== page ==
While the method used in the drawings for withdrawing the idler rolls from the driving roll 15 one preferred for use with the device of this invention, it will be appreciated that the rolls may be withdrawn by any usual means, they may for example be slid away from the driving roll along suitable guides. Furthermore it is not necessary that all the idler rolls or other supporting means should be withdrawn from the proximity of the driving roll. Any number may be withdrawn depending upon the type of mountmg used. For example two idler rolls may be mounted on arms which can be moved from the proximity of the driven roll by means of a scissors action. This type of mounting has the advantage that it can be set up so that the pull of the filamentary material holds the idler rolls in close proximity to the driving roll since the path traversed by the filamentary material while in contact with the driving roll is shorter than the path when the filamentary material is out of contact with the driving roll. The construction of the apparatus may therefore be simplified since no holding device such as the spring device illustrated in the drawings is required.
The spring device used to hold the idler roll device illustrated in the drawings in position may be replaced by any holding device which will maintain the filamentary material in contact with the driving roll e. g. a bolt, a latch or a weighted balance arm.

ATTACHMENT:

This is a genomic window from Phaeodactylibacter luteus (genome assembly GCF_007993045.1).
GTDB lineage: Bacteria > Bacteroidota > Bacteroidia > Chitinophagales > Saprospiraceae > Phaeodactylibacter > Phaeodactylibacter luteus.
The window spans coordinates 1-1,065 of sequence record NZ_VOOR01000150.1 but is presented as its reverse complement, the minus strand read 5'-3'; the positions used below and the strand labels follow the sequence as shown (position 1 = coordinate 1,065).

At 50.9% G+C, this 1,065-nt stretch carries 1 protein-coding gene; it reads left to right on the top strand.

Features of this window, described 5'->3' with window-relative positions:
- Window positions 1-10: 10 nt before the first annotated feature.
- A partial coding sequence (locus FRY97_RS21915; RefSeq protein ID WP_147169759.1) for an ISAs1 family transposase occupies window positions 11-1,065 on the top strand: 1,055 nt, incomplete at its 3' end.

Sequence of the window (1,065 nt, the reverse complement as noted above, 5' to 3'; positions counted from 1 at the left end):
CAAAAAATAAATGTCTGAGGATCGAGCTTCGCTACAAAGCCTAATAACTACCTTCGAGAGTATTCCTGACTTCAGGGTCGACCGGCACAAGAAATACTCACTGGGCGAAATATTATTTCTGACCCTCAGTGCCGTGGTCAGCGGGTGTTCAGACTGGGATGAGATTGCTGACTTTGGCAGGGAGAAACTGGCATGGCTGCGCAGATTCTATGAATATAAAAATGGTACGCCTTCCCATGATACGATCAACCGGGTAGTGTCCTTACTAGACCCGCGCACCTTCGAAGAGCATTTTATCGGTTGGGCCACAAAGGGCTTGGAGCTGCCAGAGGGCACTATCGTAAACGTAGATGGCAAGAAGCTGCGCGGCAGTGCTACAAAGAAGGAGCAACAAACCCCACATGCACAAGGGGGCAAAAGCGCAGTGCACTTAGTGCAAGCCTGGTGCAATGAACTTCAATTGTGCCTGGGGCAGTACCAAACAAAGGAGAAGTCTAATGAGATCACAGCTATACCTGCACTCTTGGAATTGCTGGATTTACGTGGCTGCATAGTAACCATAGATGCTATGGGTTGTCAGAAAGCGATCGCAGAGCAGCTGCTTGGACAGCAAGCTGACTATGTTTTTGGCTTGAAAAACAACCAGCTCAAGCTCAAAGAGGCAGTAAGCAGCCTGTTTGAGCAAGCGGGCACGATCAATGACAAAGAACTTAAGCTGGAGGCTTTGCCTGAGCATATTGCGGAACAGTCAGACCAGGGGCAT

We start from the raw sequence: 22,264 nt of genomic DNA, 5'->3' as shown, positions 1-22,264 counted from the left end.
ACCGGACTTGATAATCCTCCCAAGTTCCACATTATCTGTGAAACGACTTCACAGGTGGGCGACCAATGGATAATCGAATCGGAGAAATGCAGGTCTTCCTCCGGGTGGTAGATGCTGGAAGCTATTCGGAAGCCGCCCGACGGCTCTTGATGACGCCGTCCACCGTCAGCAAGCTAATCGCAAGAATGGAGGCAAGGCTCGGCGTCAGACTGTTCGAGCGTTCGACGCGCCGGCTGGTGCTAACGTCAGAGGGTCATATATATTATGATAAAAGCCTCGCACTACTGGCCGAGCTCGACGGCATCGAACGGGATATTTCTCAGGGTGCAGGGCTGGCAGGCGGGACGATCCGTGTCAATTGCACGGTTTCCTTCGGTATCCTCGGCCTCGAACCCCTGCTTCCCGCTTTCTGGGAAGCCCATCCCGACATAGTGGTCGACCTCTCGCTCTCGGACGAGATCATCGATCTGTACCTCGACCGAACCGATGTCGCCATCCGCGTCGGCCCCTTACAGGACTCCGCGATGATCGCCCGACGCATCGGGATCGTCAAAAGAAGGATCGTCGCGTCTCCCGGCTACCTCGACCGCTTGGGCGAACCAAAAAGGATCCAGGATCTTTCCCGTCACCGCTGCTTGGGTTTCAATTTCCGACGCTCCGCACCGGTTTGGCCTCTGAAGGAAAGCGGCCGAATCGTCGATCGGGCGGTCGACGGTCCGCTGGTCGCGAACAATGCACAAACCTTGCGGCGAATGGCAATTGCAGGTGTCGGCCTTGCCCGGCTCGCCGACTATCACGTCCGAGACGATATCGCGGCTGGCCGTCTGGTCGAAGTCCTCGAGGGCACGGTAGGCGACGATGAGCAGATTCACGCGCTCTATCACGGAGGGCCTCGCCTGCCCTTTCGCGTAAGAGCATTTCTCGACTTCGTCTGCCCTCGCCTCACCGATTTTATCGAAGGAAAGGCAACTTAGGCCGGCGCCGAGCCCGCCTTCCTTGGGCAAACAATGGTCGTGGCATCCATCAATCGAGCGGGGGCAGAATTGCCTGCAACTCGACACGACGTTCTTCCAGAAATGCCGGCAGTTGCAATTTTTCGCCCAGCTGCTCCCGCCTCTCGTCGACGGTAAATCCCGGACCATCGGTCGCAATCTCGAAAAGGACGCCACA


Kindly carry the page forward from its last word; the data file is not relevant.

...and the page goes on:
The path of the filamentary material round the idler rolls and other supporting means will depend upon the mounting thereof and the direction of rotation of the driving roll. The number of loops of filamentary material will depend upon the frictional grip required i. e. referring to the drawing of yarns, for heavy yarns more loops will be required than for lightweight yarns.
The amount of contact of the filamentary material with the driving roll depends to some extent on the disposition of the idler rolls or other supporting means. The greater the arc of contact the filamentary material makes with the driving roll the more efiicient is the system and it is preferred that the arc of contact should be at least 90 at each pass over the driving roll. However a smaller arc of contact may give adequate grip if the number of loops of filamentary material is increased accordingly.
While the idler roll device of this invention had been described with particular reference to roll systems used for the conveying of yarns it will be appreciated that it may be applied with equal success to all cases Where it is desirable to avoid winding any filamentary material round a driving roll i. e. to avoid using a capstan grip, while ensuring that the filamentary material does not slip over the roll surface. Such a roll system may be used for example in the textile trade for the gripping of yarns, filaments, ribbons and braids, in the rope trade for the gripping of ropes and cordage of all kinds and in the metal trade for the gripping of Wires, cables and metal bands and strips.